The Dictionary of International Relations names two usages of the term ‘nationalism’: as a characterization of an ideology and a description of a sentiment or attitude (Evans and Newnham, 1998: 346 ff.). The second usage of nationalism describes a “sentiment of loyalty towards the nation which is shared by the people.” (Evans and Newnham, 1998: 346) Religion and language may be possible examples for elements that provide such communality. The first aspect of nationalism can further be divided into two connotations: it could either be used as an ideology, “a political theory joined to a programme incorporating ultimately attainable goals” (O’Leary, 1981: 4), or political movements and actions motivated by said ideology.

Also acknowledged should be that nationalism is only one form of how ethnic groups may react; other options include – but aren’t limited to – assimilation or seeking a place within a political system with “distinctive ethnic rights and resources.” (O’Sullivan, 1986: 6) Furthermore, the manifestation of nationalist tendencies differs from the social status of said group. Whereas in an already existing nation-state a nationalist group would work towards maintaining strong boundaries, nationalist movements such as the Irish Republican Army work towards separation and independence (O’Sullivan, 1986: 5).

While in earlier times nationalist tendencies regularly ended in wars, the expression of radical nationalism in the Western world of today has become terrorist attacks, much as the IRA used to operate in Northern Ireland; the potential of gaining much public attention with bombings and similar attacks is high.

As mentioned before, nationalism has been the object of much scrutiny. To name only one of many critics of the notion of nationalism, Sir Lewis Namier wrote that “nationalism, from the outset, was the expression of social and political maladjustment and has since been at least as much the vehicle as the source of destructive passions” (Namier in Kenneth, 1960: 499). However, considering its nation-building process and its quest for self-determination, in its chapter on nationalism the Dictionary of International Relations describes nationalism as “not only the most potent force in world politics, it is also, judging by mere numbers, the most successful.” (Evans and Newnham, 1998: 349)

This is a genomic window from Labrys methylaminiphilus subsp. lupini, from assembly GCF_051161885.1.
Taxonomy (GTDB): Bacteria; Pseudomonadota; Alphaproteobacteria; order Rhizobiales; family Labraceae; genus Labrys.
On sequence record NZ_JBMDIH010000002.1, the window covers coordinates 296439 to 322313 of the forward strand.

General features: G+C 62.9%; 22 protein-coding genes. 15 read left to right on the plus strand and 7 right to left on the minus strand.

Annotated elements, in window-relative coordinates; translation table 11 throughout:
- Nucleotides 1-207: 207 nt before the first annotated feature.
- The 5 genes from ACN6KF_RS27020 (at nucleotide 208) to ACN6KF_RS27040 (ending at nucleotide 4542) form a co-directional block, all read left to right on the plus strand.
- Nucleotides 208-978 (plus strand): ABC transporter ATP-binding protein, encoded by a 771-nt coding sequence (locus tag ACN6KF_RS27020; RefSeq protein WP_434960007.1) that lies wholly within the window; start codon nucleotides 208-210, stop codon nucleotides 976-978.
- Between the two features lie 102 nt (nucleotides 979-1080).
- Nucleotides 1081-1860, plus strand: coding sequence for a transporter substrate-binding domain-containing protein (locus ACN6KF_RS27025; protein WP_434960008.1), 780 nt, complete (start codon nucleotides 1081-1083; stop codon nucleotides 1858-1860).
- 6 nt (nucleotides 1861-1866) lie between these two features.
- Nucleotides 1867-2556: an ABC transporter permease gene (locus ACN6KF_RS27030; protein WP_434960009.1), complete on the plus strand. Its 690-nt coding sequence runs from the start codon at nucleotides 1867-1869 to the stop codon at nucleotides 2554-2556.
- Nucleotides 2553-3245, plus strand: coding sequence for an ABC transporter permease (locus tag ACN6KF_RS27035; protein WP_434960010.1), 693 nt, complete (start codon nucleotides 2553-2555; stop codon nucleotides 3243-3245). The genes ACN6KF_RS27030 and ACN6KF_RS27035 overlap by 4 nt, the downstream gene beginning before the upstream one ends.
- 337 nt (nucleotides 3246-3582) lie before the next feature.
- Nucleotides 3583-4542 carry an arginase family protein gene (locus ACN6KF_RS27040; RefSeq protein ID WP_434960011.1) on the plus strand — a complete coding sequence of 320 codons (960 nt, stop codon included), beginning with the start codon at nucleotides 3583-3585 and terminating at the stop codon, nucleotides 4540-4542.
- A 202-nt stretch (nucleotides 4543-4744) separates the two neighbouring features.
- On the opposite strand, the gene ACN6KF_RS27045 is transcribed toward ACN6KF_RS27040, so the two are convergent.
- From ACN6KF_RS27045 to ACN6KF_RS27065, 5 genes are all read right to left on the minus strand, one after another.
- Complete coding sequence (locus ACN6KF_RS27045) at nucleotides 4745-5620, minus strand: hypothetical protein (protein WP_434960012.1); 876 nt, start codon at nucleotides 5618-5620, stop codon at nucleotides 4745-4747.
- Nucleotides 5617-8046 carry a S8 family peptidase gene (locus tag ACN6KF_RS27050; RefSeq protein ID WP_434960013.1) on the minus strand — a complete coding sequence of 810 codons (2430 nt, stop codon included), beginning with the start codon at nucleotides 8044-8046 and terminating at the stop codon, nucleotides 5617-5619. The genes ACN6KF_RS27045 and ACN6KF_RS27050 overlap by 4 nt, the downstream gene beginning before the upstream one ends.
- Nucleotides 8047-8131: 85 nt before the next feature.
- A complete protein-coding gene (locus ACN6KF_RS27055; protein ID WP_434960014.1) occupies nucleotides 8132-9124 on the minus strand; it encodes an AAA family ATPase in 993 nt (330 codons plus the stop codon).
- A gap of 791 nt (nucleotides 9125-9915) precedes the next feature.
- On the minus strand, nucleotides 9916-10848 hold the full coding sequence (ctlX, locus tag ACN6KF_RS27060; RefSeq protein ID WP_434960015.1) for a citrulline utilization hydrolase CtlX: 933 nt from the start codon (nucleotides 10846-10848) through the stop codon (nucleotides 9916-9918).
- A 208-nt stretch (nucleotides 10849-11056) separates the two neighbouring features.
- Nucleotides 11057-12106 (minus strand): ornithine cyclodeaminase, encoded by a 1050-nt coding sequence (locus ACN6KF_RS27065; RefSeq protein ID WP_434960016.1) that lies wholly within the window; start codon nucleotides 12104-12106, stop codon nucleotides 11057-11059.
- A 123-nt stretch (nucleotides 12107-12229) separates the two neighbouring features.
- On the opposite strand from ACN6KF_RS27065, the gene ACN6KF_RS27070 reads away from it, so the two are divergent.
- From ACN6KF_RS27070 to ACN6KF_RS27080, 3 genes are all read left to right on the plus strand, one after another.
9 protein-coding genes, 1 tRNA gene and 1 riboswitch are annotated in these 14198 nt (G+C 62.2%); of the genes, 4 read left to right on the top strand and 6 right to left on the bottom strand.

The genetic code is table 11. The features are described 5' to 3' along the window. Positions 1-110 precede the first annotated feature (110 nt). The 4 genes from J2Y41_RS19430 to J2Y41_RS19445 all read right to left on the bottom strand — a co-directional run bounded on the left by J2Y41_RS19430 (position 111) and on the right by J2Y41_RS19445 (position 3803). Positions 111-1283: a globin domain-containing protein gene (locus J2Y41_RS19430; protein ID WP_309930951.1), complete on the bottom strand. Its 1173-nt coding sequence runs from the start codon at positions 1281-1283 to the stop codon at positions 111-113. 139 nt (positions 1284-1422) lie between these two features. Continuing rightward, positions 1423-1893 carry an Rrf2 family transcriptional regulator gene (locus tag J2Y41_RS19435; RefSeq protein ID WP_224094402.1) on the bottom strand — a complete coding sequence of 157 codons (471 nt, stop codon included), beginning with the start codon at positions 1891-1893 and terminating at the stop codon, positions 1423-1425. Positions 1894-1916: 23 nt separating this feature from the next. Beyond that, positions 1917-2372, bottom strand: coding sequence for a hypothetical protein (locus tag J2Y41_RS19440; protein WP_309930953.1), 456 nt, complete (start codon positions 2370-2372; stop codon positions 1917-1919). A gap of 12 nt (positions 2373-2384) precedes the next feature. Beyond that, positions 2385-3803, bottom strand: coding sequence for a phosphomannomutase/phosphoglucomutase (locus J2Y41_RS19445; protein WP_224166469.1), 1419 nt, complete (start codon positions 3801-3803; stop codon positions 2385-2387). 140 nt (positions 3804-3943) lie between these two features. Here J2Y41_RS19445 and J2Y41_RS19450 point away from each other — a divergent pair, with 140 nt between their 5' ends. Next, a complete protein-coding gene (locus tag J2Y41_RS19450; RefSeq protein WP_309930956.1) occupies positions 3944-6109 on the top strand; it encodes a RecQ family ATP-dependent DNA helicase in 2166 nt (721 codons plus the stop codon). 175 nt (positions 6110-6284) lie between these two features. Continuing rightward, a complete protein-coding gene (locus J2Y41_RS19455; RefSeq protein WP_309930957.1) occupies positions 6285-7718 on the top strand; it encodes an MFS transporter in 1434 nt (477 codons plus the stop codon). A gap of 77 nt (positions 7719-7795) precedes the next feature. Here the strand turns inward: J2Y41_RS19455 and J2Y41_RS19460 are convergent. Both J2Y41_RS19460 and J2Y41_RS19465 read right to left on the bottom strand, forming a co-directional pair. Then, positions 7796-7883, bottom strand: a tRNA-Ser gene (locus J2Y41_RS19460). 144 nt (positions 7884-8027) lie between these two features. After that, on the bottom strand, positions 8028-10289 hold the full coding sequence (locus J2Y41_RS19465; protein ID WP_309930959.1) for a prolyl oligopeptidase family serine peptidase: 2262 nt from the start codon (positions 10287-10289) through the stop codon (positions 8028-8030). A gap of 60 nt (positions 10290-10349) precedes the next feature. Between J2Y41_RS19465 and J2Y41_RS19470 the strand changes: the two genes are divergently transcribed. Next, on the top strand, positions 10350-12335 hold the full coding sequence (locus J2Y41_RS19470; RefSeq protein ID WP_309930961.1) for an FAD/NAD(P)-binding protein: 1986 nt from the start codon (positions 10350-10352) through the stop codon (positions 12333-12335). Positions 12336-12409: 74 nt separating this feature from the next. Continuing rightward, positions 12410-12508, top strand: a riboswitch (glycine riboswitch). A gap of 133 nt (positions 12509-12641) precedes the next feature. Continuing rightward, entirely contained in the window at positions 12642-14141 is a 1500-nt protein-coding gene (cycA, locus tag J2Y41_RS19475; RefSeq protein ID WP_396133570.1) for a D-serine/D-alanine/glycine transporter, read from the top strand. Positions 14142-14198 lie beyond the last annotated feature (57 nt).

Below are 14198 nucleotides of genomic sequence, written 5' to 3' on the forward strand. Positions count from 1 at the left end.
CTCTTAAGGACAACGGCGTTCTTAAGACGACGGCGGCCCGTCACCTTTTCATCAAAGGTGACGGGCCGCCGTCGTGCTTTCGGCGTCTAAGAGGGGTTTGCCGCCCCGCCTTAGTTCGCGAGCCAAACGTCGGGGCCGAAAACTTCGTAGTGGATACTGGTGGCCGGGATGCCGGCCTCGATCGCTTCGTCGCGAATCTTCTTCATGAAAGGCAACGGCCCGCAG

The case of Northern Ireland

To understand the current situation in Northern Ireland it is absolutely essential to consider the impact of historical events and developments on the Irish island. English invasion of Ireland can be dated back to as early as the twelfth century. Bringing the island both progress but also suppression, opposition to English occupancy can be traced back to these times as well. In the centuries to follow a number of wars strained the region and while most of Britain converted to the Church of England under the rule of Henry VIII, many Irish men and women remained Catholics. Up until the Troubles and possibly sometimes today the religious split of the Northern Irish society is partly to blame for the extent to which attacks were committed. This “long history of contact, conflict, and accommodation between the two major ethnic groups” (O’Sullivan, 1986: 2), here the English and Irish, is crucial to acknowledge because it lay the groundwork for nationalist feelings that would result in radicalism responsible for the violent clashes and attacks of a time that today is called the Troubles.